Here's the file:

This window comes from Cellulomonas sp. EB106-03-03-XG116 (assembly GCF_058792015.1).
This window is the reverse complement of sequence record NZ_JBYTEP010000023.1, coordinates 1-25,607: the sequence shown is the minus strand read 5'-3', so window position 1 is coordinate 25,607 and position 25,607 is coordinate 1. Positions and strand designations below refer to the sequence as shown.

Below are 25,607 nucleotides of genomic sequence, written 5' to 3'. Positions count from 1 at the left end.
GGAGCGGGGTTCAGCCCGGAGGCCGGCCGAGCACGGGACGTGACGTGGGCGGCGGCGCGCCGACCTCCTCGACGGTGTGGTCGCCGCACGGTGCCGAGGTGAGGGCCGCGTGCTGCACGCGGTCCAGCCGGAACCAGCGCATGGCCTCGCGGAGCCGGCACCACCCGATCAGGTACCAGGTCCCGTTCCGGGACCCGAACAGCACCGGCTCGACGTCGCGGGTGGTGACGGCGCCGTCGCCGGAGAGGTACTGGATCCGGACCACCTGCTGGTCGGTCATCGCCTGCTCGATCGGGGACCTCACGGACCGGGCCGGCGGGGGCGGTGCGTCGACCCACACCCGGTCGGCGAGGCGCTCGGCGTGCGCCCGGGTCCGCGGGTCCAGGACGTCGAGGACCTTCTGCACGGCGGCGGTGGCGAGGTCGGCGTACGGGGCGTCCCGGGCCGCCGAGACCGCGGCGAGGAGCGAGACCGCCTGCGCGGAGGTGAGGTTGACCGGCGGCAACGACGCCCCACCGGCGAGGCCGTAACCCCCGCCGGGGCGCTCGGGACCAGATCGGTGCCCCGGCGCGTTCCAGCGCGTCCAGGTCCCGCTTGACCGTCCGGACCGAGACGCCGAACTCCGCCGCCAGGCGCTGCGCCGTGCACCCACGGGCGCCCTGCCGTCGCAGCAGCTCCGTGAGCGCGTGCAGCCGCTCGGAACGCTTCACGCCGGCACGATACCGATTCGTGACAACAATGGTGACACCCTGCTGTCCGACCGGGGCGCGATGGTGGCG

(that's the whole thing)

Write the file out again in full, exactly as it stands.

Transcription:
This window comes from Cellulomonas sp. EB106-03-03-XG116 (assembly GCF_058792015.1).
This window is the reverse complement of sequence record NZ_JBYTEP010000023.1, coordinates 1-25,607: the sequence shown is the minus strand read 5'-3', so window position 1 is coordinate 25,607 and position 25,607 is coordinate 1. Positions and strand designations below refer to the sequence as shown.

Below are 25,607 nucleotides of genomic sequence, written 5' to 3'. Positions count from 1 at the left end.
GGAGCGGGGTTCAGCCCGGAGGCCGGCCGAGCACGGGACGTGACGTGGGCGGCGGCGCGCCGACCTCCTCGACGGTGTGGTCGCCGCACGGTGCCGAGGTGAGGGCCGCGTGCTGCACGCGGTCCAGCCGGAACCAGCGCATGGCCTCGCGGAGCCGGCACCACCCGATCAGGTACCAGGTCCCGTTCCGGGACCCGAACAGCACCGGCTCGACGTCGCGGGTGGTGACGGCGCCGTCGCCGGAGAGGTACTGGATCCGGACCACCTGCTGGTCGGTCATCGCCTGCTCGATCGGGGACCTCACGGACCGGGCCGGCGGGGGCGGTGCGTCGACCCACACCCGGTCGGCGAGGCGCTCGGCGTGCGCCCGGGTCCGCGGGTCCAGGACGTCGAGGACCTTCTGCACGGCGGCGGTGGCGAGGTCGGCGTACGGGGCGTCCCGGGCCGCCGAGACCGCGGCGAGGAGCGAGACCGCCTGCGCGGAGGTGAGGTTGACCGGCGGCAACGACGCCCCACCGGCGAGGCCGTAACCCCCGCCGGGGCGCTCGGGACCAGATCGGTGCCCCGGCGCGTTCCAGCGCGTCCAGGTCCCGCTTGACCGTCCGGACCGAGACGCCGAACTCCGCCGCCAGGCGCTGCGCCGTGCACCCACGGGCGCCCTGCCGTCGCAGCAGCTCCGTGAGCGCGTGCAGCCGCTCGGAACGCTTCACGCCGGCACGATACCGATTCGTGACAACAATGGTGACACCCTGCTGTCCGACCGGGGCGCGATGGTGGCG